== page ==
Hello Kitty Planet: Week 38

The Songdo neighborhood of Incheon is curious mix of urban design and the American Wild West. Despite the futuristic blueprints of the high rise apartments, the wide and vacant streets felt as spacious as an open plain. It was the first time since leaving home that I had felt a sense of déjà vu. I was lost in the reverie of a familiar landscape when the Incheon City Tour bus passed the Tri-Bowl.

The Tri-Bowl was an enormous aluminum molar hovering insubstantially above a reflection pond. It was an overcast day and the only splash of color came from small red bows dotting naked tree branches. I excitedly wiped the moisture off the foggy windows for a better look and vowed to return to this otherworldly structure.

The following weekend my two female coworkers and I coerced my boyfriend to visit the Tri-Bowl to see “Hello Kitty Planet.” For Barret it certainly seemed like an extraterrestrial environment populated by cotton and polyester beings. While us girls admired Hello Kitty’s extended family, he was aimlessly adrift amongst the dioramas: Hello Kitty the apt art student, the cowgirl galloping across the open plains, the rock star with miniature bottles of whisky.

As we wound our way through the decades of paraphernalia, we kept a lookout for an extravagantly over-sized plush Hello Kitty. My coworker had found an image in the local newspaper and it was a big reason why we made the trek to Incheon on such a cold day. However, as we passed the final exhibit (a tight pink coil of poop with a tidy yellow bow), the fabled toy was no where in sight. We soon realized Giant Hello Kitty was on hospital leave. Oh cruel world! Ms. Kitty just doesn’t look the same when she is sick.

How to get to the Tri-Bowl:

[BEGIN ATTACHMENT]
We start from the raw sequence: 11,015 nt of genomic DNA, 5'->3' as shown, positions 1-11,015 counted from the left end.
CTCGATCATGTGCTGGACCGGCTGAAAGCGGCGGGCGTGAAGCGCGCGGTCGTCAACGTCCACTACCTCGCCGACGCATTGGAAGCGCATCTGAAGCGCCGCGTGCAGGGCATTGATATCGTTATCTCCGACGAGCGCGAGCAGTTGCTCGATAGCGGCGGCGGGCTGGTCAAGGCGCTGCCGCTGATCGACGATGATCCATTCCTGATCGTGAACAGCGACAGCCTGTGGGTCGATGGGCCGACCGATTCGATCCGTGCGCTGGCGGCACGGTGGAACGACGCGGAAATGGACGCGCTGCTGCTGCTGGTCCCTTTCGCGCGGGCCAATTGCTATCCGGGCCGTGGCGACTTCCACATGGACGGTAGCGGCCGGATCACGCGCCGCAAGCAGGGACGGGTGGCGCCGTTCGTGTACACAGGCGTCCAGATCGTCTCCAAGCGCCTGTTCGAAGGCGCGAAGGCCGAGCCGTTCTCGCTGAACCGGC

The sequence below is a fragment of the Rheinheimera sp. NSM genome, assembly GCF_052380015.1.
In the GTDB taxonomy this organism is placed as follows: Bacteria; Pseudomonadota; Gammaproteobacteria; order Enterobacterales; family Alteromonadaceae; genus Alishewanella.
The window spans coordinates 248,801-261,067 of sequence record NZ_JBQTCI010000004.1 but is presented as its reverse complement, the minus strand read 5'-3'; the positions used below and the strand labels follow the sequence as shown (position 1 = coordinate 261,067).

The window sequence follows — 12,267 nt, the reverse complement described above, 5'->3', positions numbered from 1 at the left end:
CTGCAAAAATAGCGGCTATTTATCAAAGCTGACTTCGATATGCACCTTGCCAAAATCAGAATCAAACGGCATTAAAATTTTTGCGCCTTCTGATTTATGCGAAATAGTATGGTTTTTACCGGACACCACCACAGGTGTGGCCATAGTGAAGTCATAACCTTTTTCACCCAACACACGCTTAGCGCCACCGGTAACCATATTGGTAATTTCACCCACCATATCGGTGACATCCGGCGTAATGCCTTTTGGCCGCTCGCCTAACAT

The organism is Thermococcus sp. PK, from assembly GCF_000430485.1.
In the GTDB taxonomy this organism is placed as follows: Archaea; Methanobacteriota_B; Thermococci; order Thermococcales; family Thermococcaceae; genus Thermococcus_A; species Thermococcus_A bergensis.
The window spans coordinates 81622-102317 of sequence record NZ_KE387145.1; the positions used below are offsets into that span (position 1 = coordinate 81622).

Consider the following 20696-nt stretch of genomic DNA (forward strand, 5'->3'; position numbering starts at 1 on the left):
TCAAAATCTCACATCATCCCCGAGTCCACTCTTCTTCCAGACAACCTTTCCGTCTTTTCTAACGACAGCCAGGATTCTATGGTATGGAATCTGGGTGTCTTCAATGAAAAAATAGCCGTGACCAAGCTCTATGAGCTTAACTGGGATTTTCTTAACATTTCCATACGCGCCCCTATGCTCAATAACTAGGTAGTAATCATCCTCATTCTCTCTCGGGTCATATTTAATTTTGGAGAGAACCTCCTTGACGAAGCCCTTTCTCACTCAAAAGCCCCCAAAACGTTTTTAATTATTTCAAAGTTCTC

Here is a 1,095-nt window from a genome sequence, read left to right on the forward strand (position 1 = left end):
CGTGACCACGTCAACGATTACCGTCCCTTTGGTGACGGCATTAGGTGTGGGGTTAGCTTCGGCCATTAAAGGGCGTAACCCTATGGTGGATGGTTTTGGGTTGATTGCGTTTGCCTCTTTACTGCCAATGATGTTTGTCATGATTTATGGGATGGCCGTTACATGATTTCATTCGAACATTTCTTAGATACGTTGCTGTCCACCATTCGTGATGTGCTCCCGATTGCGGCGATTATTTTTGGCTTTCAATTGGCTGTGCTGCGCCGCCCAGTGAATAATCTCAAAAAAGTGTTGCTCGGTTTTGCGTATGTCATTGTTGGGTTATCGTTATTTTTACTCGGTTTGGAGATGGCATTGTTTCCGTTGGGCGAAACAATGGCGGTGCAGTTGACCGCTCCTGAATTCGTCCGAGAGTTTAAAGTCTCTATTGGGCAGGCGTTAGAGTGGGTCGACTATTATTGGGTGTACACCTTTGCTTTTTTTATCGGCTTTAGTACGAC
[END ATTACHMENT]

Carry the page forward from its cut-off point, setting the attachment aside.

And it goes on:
At Gangnam Station Exit #7 catch bus M6405. Exit at Central Park Station. Or take the subway to the Incheon Line 1, Central Park Station Exit #4.

 Hello Kitty Planet: On display till the June 30th, 2012 (Open Tuesday-Sunday 10-6pm) Cost- 12,000 won.

63 Building & Hello Kitty Cafe: Week 27

The observatory inside the 63 Building can only be reached by a transparent elevator. On my way up, the twinkling lights of the city unfolded while the dark flowing water of the Han River shrank beneath me. Exiting the elevator, families and dopey-eyed couples wound their way through the exhibits of the Sky Art Museum.

The current exhibit, Faces, was a collection of portraits from Korean and international artists. At night the artwork reflected against the windows of one of the most iconic buildings in Seoul. Guests peered through the vibrant colors of an Alex Katz or Julian Opie ghost exhibit before taking in the glittering view of Seoul.

When I approached the last room, a small crowd of people were whispering and pointing. A rope separated the gawking group from a single girl seated in a balloon covered room. A heartfelt essay was being projected while a cameraman filmed the slouched figure. Considering her petite frame and casual clothes, she didn’t look old enough to be proposed to. She obviously felt self-conscious of the crowd behind her and occasionally glanced back at her impromptu paparazzi.

When the projection finished, a slender man emerged in a suit for an awkward hug. The little crowd began to chant what I’m pretty sure was, “Kiss! Kiss! Kiss!” However, the romantic moment failed to materialize and the couple walked over to a table for a private toast. While the view was beautiful, I couldn’t shake the feeling that the decorations and method of delivery were embarrassing. Balloons are a bad symbol for love as they deflate and pop, while a power point is too impersonal. Perhaps he should have tried giant rock pyramids- now that is a decoration which demonstrates durability and dedication.

As our group stumbled in, soaking up the atmosphere and admiring the familiar ovular face on the photographic menu, the woman at the cash register appeared bored and irritated. She dully pointed to a sign which read, “Please find a seat before ordering”. The bright and cheerfully decorated front room was full, so we proceeded to the interior room. The walls were pink and the lighting dim. The chairs were comfortable, but I could tell the staff hadn’t been back in this corner to wipe up spilled drinks and sweep away stray hairs.

The pricy coffee was served in thin paper cups. “I would be disappointed if I didn’t see Hello Kitty on my Earl Gray latte,” I exclaimed before photographing my beverage. “I’d be disappointed if did,” my Finnish couchsurfer replied indicating her black coffee. While I enjoyed my drink, I didn’t feel like I was in Hello Kitty’s café. The space felt like my claustrophobic dorm room- small and void of sunlight.

How to get there:

63 Building – Line 5 Yeouinaru Station, Exit 4 (11,000 won for the Sky Art Museum)

Hello Kitty Cafe – Line 2 Hongik Station, Exit 9

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